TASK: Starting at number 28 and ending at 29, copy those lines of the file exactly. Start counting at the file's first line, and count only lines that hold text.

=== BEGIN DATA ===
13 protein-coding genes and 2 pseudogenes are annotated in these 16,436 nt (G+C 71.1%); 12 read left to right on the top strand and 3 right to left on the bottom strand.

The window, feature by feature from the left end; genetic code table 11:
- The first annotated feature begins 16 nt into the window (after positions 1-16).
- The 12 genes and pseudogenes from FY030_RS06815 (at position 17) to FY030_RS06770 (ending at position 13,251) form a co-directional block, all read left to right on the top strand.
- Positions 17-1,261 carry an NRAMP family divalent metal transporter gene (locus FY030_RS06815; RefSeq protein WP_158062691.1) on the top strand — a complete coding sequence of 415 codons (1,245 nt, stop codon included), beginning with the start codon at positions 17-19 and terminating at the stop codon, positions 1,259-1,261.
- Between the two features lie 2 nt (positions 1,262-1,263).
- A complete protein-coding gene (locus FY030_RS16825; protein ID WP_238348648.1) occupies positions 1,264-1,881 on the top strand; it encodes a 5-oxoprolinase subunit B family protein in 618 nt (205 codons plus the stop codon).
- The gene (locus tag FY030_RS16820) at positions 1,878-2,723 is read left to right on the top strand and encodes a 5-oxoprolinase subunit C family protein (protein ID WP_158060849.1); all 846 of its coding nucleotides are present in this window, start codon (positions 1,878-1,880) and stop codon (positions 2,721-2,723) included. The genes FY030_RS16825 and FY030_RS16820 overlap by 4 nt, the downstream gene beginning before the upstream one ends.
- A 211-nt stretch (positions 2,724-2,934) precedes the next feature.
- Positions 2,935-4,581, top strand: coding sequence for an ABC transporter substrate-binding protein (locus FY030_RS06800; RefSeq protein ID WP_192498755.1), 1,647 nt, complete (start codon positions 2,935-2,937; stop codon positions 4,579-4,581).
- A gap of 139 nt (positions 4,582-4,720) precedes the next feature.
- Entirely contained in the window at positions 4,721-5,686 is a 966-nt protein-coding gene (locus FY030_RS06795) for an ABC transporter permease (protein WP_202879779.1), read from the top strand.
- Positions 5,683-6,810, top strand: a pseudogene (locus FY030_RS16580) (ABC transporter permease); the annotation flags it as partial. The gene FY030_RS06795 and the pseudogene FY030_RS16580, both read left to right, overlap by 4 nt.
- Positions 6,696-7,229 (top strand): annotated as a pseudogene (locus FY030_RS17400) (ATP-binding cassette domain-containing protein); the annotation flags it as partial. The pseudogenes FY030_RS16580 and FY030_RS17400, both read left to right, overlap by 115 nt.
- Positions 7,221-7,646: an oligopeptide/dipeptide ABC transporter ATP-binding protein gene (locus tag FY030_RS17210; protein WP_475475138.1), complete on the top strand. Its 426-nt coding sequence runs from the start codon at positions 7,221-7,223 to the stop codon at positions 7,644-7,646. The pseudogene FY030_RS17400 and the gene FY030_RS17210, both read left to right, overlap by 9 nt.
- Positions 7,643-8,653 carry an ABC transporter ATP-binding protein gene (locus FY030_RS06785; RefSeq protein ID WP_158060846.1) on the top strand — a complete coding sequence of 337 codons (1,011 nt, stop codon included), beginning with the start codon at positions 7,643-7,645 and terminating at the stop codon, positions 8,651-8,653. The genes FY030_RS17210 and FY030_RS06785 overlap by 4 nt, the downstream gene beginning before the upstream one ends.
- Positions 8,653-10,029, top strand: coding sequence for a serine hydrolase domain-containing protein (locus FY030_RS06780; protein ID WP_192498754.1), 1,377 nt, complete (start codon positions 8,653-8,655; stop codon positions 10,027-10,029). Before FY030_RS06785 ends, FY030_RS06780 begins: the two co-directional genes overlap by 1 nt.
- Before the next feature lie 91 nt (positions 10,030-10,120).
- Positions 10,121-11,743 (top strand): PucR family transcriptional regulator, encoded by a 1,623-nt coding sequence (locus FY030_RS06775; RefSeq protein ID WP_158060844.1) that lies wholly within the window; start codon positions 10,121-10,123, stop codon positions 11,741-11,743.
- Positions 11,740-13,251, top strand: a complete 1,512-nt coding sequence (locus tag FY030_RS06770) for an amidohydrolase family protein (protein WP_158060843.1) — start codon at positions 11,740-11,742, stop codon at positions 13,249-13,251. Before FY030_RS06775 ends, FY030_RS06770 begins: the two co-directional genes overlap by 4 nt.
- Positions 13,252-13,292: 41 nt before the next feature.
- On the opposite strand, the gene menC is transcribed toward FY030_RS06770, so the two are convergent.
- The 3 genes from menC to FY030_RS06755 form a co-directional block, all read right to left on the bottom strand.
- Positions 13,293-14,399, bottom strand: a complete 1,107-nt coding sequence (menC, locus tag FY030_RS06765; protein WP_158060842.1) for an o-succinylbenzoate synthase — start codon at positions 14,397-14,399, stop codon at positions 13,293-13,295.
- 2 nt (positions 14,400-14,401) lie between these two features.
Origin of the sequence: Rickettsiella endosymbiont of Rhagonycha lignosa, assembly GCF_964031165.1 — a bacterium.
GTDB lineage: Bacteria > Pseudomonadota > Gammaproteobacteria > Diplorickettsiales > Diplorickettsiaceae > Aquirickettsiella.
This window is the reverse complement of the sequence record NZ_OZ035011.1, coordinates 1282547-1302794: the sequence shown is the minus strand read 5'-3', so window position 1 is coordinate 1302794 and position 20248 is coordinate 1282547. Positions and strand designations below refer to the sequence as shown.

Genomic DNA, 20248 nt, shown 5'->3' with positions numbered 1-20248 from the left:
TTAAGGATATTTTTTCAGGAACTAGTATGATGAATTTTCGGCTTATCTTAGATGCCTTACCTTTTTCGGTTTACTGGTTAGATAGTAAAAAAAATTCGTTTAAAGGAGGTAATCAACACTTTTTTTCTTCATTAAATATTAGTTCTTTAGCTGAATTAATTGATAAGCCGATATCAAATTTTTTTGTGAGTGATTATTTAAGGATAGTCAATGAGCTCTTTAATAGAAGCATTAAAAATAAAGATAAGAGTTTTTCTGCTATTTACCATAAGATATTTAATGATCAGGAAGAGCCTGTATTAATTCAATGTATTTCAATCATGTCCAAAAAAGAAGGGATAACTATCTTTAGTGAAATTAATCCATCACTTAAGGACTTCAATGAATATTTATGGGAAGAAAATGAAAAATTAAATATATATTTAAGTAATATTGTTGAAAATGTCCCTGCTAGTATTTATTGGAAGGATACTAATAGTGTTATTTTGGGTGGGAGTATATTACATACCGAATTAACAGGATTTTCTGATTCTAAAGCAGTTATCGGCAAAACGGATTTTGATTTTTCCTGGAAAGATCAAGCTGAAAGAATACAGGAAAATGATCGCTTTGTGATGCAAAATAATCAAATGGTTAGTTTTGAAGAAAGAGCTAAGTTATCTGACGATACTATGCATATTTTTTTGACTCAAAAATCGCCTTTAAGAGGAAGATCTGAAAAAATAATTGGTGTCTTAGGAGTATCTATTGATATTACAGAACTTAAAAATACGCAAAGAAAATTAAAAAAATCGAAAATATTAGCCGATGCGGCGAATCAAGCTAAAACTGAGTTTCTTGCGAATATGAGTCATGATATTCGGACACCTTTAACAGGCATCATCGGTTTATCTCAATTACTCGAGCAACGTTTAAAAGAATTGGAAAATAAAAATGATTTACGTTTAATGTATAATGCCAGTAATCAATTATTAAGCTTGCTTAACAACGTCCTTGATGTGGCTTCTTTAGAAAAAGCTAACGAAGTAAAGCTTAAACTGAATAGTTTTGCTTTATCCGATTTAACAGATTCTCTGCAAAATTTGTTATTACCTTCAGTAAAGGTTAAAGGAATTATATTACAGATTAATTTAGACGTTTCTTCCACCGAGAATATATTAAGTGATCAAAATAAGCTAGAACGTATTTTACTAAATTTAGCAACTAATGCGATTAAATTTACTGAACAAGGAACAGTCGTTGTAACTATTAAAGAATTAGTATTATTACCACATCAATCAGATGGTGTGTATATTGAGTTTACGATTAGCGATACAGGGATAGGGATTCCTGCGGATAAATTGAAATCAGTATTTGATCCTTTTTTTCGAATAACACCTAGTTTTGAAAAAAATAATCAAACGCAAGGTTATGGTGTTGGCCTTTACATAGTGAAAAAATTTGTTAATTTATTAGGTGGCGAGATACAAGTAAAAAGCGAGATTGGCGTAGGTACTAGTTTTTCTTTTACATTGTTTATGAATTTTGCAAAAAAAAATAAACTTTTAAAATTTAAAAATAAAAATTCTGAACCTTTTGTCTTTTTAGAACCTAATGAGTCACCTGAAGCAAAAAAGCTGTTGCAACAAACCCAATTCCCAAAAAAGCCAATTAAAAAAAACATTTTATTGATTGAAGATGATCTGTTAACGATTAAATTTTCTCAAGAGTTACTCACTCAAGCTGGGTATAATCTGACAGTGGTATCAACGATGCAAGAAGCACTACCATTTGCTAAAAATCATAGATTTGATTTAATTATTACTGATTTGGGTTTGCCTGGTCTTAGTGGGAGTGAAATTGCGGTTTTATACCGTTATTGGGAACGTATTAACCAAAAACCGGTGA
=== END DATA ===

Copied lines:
This window is the reverse complement of the sequence record NZ_OZ035011.1, coordinates 1282547-1302794: the sequence shown is the minus strand read 5'-3', so window position 1 is coordinate 1302794 and position 20248 is coordinate 1282547. Positions and strand designations below refer to the sequence as shown.

Genomic DNA, 20248 nt, shown 5'->3' with positions numbered 1-20248 from the left: